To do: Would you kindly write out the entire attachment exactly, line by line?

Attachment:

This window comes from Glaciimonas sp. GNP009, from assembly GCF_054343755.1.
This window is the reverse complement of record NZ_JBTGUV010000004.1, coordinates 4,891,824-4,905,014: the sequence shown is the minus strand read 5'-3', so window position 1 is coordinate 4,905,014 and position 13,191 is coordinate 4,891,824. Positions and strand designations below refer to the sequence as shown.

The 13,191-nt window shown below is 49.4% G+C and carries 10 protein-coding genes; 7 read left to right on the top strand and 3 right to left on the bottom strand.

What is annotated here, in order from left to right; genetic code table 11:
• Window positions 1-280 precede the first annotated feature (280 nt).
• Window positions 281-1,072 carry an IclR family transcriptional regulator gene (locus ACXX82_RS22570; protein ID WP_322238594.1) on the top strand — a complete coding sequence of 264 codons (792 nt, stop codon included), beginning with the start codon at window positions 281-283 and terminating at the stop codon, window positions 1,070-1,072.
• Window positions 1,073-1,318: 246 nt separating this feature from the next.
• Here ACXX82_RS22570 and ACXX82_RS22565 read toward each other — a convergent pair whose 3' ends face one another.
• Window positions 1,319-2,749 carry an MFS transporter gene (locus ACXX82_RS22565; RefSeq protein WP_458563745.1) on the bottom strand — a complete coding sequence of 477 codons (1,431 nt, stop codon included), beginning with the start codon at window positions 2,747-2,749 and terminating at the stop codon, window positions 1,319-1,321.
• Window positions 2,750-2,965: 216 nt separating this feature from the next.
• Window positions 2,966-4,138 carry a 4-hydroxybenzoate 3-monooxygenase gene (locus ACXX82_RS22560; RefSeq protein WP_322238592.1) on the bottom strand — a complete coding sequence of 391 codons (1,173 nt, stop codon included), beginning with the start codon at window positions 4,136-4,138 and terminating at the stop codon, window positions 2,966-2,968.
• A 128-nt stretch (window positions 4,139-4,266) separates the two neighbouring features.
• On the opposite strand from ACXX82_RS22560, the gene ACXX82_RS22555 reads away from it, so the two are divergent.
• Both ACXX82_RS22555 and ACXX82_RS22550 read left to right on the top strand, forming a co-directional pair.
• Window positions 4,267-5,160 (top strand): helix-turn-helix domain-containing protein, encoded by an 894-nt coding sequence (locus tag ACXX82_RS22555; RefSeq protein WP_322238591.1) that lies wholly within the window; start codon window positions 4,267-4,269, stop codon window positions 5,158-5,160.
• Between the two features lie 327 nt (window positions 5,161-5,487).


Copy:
This window comes from Glaciimonas sp. GNP009, from assembly GCF_054343755.1.
This window is the reverse complement of record NZ_JBTGUV010000004.1, coordinates 4,891,824-4,905,014: the sequence shown is the minus strand read 5'-3', so window position 1 is coordinate 4,905,014 and position 13,191 is coordinate 4,891,824. Positions and strand designations below refer to the sequence as shown.

The 13,191-nt window shown below is 49.4% G+C and carries 10 protein-coding genes; 7 read left to right on the top strand and 3 right to left on the bottom strand.

What is annotated here, in order from left to right; genetic code table 11:
• Window positions 1-280 precede the first annotated feature (280 nt).
• Window positions 281-1,072 carry an IclR family transcriptional regulator gene (locus ACXX82_RS22570; protein ID WP_322238594.1) on the top strand — a complete coding sequence of 264 codons (792 nt, stop codon included), beginning with the start codon at window positions 281-283 and terminating at the stop codon, window positions 1,070-1,072.
• Window positions 1,073-1,318: 246 nt separating this feature from the next.
• Here ACXX82_RS22570 and ACXX82_RS22565 read toward each other — a convergent pair whose 3' ends face one another.
• Window positions 1,319-2,749 carry an MFS transporter gene (locus ACXX82_RS22565; RefSeq protein WP_458563745.1) on the bottom strand — a complete coding sequence of 477 codons (1,431 nt, stop codon included), beginning with the start codon at window positions 2,747-2,749 and terminating at the stop codon, window positions 1,319-1,321.
• Window positions 2,750-2,965: 216 nt separating this feature from the next.
• Window positions 2,966-4,138 carry a 4-hydroxybenzoate 3-monooxygenase gene (locus ACXX82_RS22560; RefSeq protein WP_322238592.1) on the bottom strand — a complete coding sequence of 391 codons (1,173 nt, stop codon included), beginning with the start codon at window positions 4,136-4,138 and terminating at the stop codon, window positions 2,966-2,968.
• A 128-nt stretch (window positions 4,139-4,266) separates the two neighbouring features.
• On the opposite strand from ACXX82_RS22560, the gene ACXX82_RS22555 reads away from it, so the two are divergent.
• Both ACXX82_RS22555 and ACXX82_RS22550 read left to right on the top strand, forming a co-directional pair.
• Window positions 4,267-5,160 (top strand): helix-turn-helix domain-containing protein, encoded by an 894-nt coding sequence (locus tag ACXX82_RS22555; RefSeq protein WP_322238591.1) that lies wholly within the window; start codon window positions 4,267-4,269, stop codon window positions 5,158-5,160.
• Between the two features lie 327 nt (window positions 5,161-5,487).